The Department of Justice filed papers today with U.S. District Court Judge Thomas Jackson asking that Microsoft Corporation be held in contempt for not complying with his order barring the company from forcing OEMs to bundle Internet Explorer browser with Windows 95. The DOJ is complaining that Microsoft's half-hearted attempt to "comply" with the injunction has been "an absolute mockery of the preliminary injunction."
In what can only be described as a childish response to the Justice Department, Microsoft announced that it would offer a "stripped," older version of Windows 95 to OEMs that didn't want IE bundled with the OS. As an alternative, Microsoft is even offering an "unusable" version, in an attempt to prove that stripping IE from Windows 95 makes the OS unusable. The DOJ, however, is asking the court to force Microsoft to give OEMs the latest version of Windows 95, minus Internet Explorer.
"Microsoft has gone from tying its products to tying the hands of its vendors," said Joel Klein, head of the DOJ's anti-trust division. "The more Microsoft continues this practice, the more consumers are harmed."
Since Microsoft is not complying in good faith with the injunction, the DOJ is requesting the Microsoft be forced to notify the DOJ 30 days in advance whenever it wishes to release a new or updated operating system or browser. It is also asking the court to charge Microsoft $1 million a day.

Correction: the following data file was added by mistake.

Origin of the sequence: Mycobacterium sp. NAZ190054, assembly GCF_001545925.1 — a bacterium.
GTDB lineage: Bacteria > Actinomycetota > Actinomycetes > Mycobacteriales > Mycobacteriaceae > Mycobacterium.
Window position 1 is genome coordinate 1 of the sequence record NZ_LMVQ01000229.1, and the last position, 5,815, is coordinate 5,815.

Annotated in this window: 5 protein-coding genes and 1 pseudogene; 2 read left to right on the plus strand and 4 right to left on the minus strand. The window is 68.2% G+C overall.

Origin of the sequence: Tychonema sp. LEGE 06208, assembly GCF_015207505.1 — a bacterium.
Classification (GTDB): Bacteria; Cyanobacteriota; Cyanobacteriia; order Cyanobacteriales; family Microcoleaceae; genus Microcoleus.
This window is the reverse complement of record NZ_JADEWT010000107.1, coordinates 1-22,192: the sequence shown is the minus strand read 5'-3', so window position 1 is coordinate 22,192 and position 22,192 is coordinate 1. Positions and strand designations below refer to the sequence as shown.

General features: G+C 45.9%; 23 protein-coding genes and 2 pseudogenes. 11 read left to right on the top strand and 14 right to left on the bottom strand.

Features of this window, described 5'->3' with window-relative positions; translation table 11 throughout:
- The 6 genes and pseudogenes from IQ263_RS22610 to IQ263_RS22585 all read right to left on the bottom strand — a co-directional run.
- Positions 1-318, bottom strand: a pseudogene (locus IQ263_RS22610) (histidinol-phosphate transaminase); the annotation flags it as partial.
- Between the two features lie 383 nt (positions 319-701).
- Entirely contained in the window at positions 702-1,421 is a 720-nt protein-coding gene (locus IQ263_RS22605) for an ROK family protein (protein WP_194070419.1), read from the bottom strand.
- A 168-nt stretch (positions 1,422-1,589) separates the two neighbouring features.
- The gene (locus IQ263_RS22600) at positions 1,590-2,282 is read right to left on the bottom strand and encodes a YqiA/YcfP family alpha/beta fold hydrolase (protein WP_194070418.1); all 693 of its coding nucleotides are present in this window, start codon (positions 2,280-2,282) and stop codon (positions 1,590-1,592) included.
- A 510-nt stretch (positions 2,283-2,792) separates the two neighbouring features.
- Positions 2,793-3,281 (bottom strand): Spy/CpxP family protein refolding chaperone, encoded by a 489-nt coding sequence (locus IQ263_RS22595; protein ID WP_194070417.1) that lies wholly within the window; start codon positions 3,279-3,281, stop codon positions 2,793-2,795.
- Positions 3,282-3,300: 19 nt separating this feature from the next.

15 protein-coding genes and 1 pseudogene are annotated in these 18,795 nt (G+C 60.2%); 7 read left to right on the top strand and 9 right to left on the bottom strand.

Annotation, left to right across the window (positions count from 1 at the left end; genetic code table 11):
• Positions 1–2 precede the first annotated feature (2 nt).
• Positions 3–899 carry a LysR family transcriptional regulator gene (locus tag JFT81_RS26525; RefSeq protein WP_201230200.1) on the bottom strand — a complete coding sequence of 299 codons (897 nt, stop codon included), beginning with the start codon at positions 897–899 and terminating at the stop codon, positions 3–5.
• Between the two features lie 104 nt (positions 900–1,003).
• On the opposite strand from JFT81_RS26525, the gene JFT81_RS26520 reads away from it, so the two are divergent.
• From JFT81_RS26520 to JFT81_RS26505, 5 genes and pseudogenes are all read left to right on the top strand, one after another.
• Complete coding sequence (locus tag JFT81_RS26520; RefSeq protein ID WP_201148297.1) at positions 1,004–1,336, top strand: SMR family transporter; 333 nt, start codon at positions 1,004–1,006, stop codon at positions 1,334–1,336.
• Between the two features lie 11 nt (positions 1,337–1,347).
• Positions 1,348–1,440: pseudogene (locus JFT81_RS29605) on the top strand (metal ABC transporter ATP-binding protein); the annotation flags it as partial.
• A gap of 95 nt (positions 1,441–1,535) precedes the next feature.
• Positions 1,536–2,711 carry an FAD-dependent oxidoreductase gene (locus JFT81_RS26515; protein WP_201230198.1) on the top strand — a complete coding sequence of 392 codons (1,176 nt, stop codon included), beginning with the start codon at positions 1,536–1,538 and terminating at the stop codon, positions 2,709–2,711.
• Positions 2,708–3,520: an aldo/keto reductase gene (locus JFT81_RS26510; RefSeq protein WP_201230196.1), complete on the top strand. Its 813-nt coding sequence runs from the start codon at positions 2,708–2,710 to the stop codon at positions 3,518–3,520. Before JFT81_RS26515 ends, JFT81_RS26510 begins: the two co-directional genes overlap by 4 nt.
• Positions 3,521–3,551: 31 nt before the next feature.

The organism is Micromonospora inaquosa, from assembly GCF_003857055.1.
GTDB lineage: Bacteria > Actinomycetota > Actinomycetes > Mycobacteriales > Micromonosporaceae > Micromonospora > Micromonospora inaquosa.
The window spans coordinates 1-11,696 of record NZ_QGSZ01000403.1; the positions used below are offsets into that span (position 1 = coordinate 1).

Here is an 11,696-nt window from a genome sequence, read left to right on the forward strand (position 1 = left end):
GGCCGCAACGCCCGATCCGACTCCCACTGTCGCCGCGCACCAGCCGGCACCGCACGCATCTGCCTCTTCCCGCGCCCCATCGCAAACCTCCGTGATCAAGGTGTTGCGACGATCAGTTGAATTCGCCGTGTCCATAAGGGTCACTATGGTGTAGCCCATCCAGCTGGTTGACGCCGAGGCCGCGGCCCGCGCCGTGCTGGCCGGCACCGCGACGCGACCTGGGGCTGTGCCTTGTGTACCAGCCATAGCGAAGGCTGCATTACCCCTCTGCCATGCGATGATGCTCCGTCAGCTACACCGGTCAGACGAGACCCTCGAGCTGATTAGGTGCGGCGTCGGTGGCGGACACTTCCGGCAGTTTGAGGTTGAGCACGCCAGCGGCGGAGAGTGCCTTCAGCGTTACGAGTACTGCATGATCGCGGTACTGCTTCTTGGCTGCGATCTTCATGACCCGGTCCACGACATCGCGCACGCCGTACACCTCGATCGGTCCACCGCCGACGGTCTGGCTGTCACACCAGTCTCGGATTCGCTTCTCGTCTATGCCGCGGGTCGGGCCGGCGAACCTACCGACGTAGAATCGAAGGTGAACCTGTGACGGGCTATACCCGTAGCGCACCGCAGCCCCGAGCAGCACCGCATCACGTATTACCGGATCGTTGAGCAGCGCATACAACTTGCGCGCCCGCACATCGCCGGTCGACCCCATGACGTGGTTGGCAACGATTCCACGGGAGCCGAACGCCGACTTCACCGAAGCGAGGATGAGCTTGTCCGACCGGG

Microsoft, for its part, is showing its complete lack of respect for the judicial system by releasing a new version of Windows 95, OSR-2.5, to its top vendors, that bundles Internet Explorer 4.01 with Windows 95 in a single install. The rest of Microsoft's OEMs can expect to receive OSR-2.5 by next week.
"It's optional for OEMs as to whether they offer their customers OSR 2.5," said Shannon Perdue, a Windows product manager at Microsoft. "The advantage is, they'll be able to preload it from a single CD or include just one CD in the box, instead of two, as they currently do."
Microsoft maintains that OSR-2.5 is not a violation of the 1995 consent decree because OEMs have the option of installing it or not.
Justice isn't convinced.
"Microsoft's naked attempt to defeat the purpose of the court order and to further its litigation strategy is an affront to the court's authority," the DOJ said in court documents